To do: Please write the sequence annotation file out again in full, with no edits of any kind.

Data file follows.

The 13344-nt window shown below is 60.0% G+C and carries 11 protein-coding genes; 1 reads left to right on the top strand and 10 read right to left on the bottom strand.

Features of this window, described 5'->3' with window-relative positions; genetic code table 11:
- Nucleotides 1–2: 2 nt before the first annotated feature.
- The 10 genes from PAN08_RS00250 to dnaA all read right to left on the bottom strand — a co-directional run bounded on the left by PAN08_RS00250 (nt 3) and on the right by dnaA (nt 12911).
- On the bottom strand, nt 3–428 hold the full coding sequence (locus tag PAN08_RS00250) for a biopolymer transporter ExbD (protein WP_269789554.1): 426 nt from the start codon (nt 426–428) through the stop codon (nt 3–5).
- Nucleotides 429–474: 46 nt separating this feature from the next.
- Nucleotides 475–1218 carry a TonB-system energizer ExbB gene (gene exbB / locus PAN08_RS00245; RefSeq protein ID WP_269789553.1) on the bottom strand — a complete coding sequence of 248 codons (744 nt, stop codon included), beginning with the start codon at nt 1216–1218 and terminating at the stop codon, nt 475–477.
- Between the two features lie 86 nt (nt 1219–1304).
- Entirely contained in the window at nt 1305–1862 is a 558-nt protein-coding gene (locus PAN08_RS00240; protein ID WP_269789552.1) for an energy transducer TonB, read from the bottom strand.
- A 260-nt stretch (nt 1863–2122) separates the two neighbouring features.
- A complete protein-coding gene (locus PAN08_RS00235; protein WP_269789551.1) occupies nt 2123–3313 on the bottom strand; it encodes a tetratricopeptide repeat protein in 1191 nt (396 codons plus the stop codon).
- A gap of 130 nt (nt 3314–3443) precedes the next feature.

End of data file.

The 13344-nt window shown below is 60.0% G+C and carries 11 protein-coding genes; 1 reads left to right on the top strand and 10 read right to left on the bottom strand.

Features of this window, described 5'->3' with window-relative positions; genetic code table 11:
- Nucleotides 1–2: 2 nt before the first annotated feature.
- The 10 genes from PAN08_RS00250 to dnaA all read right to left on the bottom strand — a co-directional run bounded on the left by PAN08_RS00250 (nt 3) and on the right by dnaA (nt 12911).
- On the bottom strand, nt 3–428 hold the full coding sequence (locus tag PAN08_RS00250) for a biopolymer transporter ExbD (protein WP_269789554.1): 426 nt from the start codon (nt 426–428) through the stop codon (nt 3–5).
- Nucleotides 429–474: 46 nt separating this feature from the next.
- Nucleotides 475–1218 carry a TonB-system energizer ExbB gene (gene exbB / locus PAN08_RS00245; RefSeq protein ID WP_269789553.1) on the bottom strand — a complete coding sequence of 248 codons (744 nt, stop codon included), beginning with the start codon at nt 1216–1218 and terminating at the stop codon, nt 475–477.
- Between the two features lie 86 nt (nt 1219–1304).
- Entirely contained in the window at nt 1305–1862 is a 558-nt protein-coding gene (locus PAN08_RS00240; protein ID WP_269789552.1) for an energy transducer TonB, read from the bottom strand.
- A 260-nt stretch (nt 1863–2122) separates the two neighbouring features.
- A complete protein-coding gene (locus PAN08_RS00235; protein WP_269789551.1) occupies nt 2123–3313 on the bottom strand; it encodes a tetratricopeptide repeat protein in 1191 nt (396 codons plus the stop codon).
- A gap of 130 nt (nt 3314–3443) precedes the next feature.